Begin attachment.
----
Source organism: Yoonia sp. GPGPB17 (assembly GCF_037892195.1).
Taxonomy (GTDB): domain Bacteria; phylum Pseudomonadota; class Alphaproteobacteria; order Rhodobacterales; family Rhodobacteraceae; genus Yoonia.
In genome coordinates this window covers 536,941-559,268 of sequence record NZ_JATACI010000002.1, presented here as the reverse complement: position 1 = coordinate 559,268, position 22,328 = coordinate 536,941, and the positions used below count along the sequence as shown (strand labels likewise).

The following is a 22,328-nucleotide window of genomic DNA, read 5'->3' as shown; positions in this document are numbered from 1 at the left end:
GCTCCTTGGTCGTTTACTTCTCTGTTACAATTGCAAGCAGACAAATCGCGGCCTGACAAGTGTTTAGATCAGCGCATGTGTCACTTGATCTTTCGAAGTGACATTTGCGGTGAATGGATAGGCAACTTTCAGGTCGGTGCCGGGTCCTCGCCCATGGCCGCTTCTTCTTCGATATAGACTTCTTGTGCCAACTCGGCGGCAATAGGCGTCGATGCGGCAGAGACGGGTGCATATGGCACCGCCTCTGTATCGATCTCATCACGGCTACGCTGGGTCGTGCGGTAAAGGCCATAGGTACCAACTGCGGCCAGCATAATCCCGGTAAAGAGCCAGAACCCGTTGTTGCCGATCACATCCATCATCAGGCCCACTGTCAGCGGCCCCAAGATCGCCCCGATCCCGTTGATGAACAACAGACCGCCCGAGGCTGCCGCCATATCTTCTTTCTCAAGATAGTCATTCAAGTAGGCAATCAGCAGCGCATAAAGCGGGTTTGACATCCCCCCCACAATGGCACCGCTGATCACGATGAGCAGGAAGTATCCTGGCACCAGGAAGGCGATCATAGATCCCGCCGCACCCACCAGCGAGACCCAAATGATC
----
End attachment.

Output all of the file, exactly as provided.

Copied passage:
Source organism: Yoonia sp. GPGPB17 (assembly GCF_037892195.1).
Taxonomy (GTDB): domain Bacteria; phylum Pseudomonadota; class Alphaproteobacteria; order Rhodobacterales; family Rhodobacteraceae; genus Yoonia.
In genome coordinates this window covers 536,941-559,268 of sequence record NZ_JATACI010000002.1, presented here as the reverse complement: position 1 = coordinate 559,268, position 22,328 = coordinate 536,941, and the positions used below count along the sequence as shown (strand labels likewise).

The following is a 22,328-nucleotide window of genomic DNA, read 5'->3' as shown; positions in this document are numbered from 1 at the left end:
GCTCCTTGGTCGTTTACTTCTCTGTTACAATTGCAAGCAGACAAATCGCGGCCTGACAAGTGTTTAGATCAGCGCATGTGTCACTTGATCTTTCGAAGTGACATTTGCGGTGAATGGATAGGCAACTTTCAGGTCGGTGCCGGGTCCTCGCCCATGGCCGCTTCTTCTTCGATATAGACTTCTTGTGCCAACTCGGCGGCAATAGGCGTCGATGCGGCAGAGACGGGTGCATATGGCACCGCCTCTGTATCGATCTCATCACGGCTACGCTGGGTCGTGCGGTAAAGGCCATAGGTACCAACTGCGGCCAGCATAATCCCGGTAAAGAGCCAGAACCCGTTGTTGCCGATCACATCCATCATCAGGCCCACTGTCAGCGGCCCCAAGATCGCCCCGATCCCGTTGATGAACAACAGACCGCCCGAGGCTGCCGCCATATCTTCTTTCTCAAGATAGTCATTCAAGTAGGCAATCAGCAGCGCATAAAGCGGGTTTGACATCCCCCCCACAATGGCACCGCTGATCACGATGAGCAGGAAGTATCCTGGCACCAGGAAGGCGATCATAGATCCCGCCGCACCCACCAGCGAGACCCAAATGATC